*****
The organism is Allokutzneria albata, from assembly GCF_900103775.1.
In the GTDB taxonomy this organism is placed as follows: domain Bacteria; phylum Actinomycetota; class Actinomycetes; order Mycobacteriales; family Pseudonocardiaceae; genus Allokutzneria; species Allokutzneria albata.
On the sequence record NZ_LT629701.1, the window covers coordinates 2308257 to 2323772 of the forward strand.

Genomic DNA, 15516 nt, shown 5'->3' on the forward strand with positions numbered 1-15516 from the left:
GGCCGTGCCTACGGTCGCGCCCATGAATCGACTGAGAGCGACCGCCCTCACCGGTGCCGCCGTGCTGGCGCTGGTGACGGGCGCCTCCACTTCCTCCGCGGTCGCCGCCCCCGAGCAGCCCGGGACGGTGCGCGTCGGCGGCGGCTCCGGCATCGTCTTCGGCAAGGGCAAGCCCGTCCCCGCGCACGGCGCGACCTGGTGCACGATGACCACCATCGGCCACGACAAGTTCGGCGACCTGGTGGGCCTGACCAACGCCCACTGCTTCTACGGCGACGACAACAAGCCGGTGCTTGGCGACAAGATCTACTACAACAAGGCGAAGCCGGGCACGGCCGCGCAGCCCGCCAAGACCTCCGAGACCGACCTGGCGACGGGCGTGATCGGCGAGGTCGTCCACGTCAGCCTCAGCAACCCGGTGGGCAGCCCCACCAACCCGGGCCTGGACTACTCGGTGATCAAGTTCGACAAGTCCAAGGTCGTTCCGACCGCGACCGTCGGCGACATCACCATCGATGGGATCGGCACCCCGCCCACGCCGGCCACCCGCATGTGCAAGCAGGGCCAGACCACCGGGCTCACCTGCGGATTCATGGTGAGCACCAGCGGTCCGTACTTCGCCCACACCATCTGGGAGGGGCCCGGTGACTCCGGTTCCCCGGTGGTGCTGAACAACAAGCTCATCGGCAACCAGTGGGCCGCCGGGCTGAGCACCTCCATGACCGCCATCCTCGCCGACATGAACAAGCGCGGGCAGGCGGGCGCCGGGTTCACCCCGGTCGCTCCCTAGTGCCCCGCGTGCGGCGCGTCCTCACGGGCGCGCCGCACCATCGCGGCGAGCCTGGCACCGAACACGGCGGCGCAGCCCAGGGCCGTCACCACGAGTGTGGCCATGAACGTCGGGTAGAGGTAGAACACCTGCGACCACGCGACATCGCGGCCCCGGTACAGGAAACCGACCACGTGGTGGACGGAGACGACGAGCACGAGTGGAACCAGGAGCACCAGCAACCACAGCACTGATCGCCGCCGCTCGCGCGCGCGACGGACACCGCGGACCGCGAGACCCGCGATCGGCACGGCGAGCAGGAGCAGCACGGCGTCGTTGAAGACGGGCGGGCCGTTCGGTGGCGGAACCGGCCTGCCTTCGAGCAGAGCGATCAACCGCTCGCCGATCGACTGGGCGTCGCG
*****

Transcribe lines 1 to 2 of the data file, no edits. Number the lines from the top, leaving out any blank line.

The organism is Allokutzneria albata, from assembly GCF_900103775.1.
In the GTDB taxonomy this organism is placed as follows: domain Bacteria; phylum Actinomycetota; class Actinomycetes; order Mycobacteriales; family Pseudonocardiaceae; genus Allokutzneria; species Allokutzneria albata.